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Auteur (up) Albo-Puigserver, M.; Navarro, J.; Coll, M.; Aguzzi, J.; Cardona, L.; Saez-Liante, R. doi  openurl
  Titre Feeding ecology and trophic position of three sympatric demersal chondrichthyans in the northwestern Mediterranean Type Article scientifique
  Année 2015 Publication Revue Abrégée Mar. Ecol.-Prog. Ser.  
  Volume 524 Numéro Pages 255-268  
  Mots-Clés Chimaera monstrosa; chimera-monstrosa; discrimination factors; Etmopterus spinax; etmopterus-spinax linnaeus; Feeding niche; fishing impacts; food-web; Galeus melastomus; galeus-melastomus; interpreting stable-isotopes; Isotope analysis; Mediterranean Sea; portuguese continental-slope; sea; top predators  
  Résumé Understanding how marine predators interact is a scientific challenge. In marine ecosystems, segregation in feeding habits has been largely described as a common mechanism to allow the coexistence of several competing marine predators. However, little is known about the feeding ecology of most species of chondrichthyans, which play a pivotal role in the structure of marine food webs worldwide. In this study, we examined the trophic ecology of 3 relatively abundant chondrichthyans coexisting in the Mediterranean Sea: the blackmouth catshark Galeus melastomus, the velvet belly lanternshark Etmopterus spinax and the rabbit fish Chimaera monstrosa. To examine their trophic ecology and interspecific differences in food habits, we combined the analysis of stomach content and stable isotopes. Our results highlighted a trophic segregation between C. monstrosa and the other 2 species. G. melastomus showed a diet composed mainly of cephalopods, while E. spinax preyed mainly on shrimps and C. monstrosa on crabs. Interspecific differences in the trophic niche were likely due to different feeding capabilities and body size. Each species showed different isotopic niche space and trophic level. Specifically, C. monstrosa showed a higher trophic level than E. spinax and G. melastomus. The high trophic levels of the 3 species highlighted their important role as predators in the marine food web. Our results illustrate the utility of using complementary approaches that provide information about the feeding behaviour at short (stomach content) and long-term scales (stable isotopes), which could allow more efficient monitoring of marine food-web changes in the study area.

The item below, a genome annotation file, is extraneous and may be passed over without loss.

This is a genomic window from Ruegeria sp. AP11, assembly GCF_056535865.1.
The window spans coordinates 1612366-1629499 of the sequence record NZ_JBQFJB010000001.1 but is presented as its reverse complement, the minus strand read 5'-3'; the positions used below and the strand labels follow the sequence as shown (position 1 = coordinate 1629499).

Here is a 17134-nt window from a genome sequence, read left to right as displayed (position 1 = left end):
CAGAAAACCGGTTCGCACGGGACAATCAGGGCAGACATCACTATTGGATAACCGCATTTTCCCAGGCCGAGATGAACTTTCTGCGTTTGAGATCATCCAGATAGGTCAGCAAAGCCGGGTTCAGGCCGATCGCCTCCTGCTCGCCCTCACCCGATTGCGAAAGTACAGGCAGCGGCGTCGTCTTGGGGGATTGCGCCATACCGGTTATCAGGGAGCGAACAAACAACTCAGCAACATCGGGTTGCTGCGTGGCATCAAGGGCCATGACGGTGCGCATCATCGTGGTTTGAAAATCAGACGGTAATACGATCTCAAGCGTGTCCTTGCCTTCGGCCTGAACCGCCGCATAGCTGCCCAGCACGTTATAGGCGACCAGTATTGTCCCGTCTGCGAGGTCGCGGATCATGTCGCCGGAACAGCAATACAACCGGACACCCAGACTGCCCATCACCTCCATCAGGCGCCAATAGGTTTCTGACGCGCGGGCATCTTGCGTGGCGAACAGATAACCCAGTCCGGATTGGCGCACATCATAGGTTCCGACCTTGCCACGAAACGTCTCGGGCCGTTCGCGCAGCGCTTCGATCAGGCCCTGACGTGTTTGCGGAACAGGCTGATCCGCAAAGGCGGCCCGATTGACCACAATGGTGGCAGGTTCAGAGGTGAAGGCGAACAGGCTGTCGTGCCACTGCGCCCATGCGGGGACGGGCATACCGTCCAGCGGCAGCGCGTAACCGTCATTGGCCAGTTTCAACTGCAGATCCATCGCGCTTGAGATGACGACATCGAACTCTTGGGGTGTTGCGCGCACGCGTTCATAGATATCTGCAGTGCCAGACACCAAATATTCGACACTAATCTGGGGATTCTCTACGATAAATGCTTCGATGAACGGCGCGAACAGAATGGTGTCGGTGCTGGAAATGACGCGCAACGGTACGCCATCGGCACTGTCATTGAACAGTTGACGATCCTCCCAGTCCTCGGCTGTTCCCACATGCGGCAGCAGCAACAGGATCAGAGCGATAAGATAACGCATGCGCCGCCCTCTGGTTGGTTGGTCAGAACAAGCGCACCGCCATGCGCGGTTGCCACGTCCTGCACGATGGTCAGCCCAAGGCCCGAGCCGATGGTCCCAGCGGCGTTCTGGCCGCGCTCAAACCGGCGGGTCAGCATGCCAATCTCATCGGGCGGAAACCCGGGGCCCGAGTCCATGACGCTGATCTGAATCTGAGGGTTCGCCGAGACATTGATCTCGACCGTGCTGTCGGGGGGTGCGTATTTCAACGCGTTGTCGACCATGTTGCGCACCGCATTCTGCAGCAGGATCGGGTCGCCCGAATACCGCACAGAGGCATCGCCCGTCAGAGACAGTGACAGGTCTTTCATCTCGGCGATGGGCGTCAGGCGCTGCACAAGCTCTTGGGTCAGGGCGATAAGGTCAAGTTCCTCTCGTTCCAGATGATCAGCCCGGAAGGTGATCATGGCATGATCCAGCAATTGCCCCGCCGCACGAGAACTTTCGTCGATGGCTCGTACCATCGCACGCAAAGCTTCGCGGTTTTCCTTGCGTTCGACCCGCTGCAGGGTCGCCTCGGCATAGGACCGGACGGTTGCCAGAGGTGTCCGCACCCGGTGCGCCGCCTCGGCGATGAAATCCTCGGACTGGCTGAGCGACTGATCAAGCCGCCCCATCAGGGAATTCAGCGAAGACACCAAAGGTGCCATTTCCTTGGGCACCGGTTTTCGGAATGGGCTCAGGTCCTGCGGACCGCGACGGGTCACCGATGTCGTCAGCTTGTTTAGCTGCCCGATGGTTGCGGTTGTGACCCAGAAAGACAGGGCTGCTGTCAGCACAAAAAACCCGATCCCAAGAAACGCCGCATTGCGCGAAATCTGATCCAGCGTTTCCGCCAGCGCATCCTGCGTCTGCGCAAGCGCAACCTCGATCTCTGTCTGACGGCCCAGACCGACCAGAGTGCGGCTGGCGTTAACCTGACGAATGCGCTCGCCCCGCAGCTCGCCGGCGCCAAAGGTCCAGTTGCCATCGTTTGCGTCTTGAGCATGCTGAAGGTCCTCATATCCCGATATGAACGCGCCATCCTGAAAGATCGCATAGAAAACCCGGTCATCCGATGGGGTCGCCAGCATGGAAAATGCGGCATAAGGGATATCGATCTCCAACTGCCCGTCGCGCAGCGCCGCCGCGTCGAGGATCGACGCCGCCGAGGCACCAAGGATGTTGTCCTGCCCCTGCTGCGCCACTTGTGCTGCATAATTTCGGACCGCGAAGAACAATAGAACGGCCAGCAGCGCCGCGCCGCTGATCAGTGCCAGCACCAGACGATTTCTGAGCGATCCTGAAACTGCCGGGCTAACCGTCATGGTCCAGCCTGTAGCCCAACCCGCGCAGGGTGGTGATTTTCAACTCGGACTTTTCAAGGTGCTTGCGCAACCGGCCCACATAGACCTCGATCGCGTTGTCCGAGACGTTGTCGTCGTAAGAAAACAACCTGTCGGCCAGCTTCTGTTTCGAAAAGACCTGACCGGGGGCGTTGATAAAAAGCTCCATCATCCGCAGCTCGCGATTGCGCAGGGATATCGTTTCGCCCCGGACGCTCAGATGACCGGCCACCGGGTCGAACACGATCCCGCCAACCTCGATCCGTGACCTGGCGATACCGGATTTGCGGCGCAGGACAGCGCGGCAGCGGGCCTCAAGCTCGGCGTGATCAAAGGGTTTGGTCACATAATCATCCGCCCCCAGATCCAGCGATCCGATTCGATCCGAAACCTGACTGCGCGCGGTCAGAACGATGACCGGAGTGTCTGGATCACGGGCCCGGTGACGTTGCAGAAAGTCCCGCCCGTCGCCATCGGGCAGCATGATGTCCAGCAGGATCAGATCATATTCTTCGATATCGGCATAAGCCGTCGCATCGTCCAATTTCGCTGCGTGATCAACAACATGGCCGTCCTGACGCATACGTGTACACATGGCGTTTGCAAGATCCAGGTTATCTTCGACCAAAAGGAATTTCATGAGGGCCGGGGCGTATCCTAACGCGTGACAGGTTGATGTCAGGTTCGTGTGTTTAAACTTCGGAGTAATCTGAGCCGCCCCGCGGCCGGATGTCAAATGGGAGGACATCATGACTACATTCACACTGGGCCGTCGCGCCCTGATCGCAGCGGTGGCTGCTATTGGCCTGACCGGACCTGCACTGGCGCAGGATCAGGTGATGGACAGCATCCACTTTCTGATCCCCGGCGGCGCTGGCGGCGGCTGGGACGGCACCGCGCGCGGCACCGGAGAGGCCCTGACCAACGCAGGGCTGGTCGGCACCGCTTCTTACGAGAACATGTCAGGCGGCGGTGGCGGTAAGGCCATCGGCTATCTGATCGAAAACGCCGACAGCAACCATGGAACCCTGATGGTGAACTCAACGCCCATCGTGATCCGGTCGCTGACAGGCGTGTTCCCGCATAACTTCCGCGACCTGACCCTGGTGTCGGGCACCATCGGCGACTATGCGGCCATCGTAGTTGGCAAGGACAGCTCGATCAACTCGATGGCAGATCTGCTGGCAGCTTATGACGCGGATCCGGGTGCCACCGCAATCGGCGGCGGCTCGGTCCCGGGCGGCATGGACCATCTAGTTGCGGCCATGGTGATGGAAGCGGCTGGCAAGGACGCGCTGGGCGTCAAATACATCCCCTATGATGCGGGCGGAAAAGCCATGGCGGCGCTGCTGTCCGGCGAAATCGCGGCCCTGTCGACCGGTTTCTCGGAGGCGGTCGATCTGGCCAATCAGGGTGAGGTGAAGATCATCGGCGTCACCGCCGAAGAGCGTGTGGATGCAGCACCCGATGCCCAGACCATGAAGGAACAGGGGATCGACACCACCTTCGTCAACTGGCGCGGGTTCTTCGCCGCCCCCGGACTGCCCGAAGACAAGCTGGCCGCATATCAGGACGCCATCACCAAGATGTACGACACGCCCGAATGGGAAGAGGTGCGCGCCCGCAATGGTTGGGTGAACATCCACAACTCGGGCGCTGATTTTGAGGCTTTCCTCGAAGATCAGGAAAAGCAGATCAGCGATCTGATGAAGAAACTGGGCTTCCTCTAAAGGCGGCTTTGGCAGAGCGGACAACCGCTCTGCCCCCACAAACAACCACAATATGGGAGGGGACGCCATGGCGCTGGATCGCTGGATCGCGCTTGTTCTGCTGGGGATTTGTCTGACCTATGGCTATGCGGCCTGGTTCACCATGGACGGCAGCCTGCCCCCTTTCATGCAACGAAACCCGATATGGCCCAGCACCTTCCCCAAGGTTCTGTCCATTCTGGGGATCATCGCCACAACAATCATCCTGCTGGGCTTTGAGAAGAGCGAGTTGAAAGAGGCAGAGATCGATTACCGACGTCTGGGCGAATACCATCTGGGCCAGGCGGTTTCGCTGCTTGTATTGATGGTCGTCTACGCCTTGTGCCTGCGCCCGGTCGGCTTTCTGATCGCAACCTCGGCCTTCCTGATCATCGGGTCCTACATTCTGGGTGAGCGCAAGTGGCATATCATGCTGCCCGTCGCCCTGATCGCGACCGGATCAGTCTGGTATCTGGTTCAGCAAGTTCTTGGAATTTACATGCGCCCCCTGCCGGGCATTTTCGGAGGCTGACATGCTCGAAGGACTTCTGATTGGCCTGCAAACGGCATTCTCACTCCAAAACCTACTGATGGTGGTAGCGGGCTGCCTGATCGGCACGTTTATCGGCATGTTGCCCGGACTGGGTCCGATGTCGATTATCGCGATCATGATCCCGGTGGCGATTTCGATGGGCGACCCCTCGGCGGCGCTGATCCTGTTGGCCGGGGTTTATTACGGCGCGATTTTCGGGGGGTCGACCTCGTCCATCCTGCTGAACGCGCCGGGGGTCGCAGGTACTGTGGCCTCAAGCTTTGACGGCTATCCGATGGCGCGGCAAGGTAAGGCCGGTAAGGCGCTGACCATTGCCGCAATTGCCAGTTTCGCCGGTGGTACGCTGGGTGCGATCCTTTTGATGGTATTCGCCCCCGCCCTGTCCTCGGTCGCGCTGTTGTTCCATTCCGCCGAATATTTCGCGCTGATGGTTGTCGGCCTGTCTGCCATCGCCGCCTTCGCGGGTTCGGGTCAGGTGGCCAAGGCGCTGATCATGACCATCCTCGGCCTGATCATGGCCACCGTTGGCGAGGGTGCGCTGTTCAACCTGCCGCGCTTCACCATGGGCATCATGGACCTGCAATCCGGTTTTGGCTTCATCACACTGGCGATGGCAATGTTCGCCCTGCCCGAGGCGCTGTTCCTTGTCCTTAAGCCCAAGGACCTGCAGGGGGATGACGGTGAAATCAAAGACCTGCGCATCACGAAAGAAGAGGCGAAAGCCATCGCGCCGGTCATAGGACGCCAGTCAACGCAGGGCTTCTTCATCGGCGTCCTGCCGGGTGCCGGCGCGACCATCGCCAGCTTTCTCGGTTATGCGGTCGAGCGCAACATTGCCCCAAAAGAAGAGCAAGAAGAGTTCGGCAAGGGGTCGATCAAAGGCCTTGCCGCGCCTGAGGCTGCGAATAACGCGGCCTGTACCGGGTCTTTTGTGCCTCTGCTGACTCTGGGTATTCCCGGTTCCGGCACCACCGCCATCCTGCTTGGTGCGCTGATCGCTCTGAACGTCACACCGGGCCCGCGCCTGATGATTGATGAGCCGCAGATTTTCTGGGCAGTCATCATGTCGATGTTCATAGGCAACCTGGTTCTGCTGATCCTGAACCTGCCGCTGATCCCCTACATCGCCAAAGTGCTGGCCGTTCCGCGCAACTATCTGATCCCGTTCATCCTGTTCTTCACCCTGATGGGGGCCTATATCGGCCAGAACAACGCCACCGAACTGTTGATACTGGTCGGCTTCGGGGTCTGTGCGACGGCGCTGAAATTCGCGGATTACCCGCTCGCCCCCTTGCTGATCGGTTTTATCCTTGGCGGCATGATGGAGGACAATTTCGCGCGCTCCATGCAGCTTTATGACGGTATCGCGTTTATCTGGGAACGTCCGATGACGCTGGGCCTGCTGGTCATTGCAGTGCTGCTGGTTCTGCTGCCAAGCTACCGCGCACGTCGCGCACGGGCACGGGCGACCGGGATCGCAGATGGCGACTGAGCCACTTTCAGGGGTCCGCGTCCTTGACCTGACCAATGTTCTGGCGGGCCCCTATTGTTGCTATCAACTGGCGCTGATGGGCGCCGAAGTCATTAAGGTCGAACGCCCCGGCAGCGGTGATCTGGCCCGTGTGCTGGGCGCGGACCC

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  Langue English Langue du Résumé Titre Original  
  Éditeur de collection Titre de collection Titre de collection Abrégé  
  Volume de collection Numéro de collection Edition  
  ISSN 0171-8630 ISBN Médium  
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  Numéro d'Appel MARBEC @ isabelle.vidal-ayouba @ collection 1245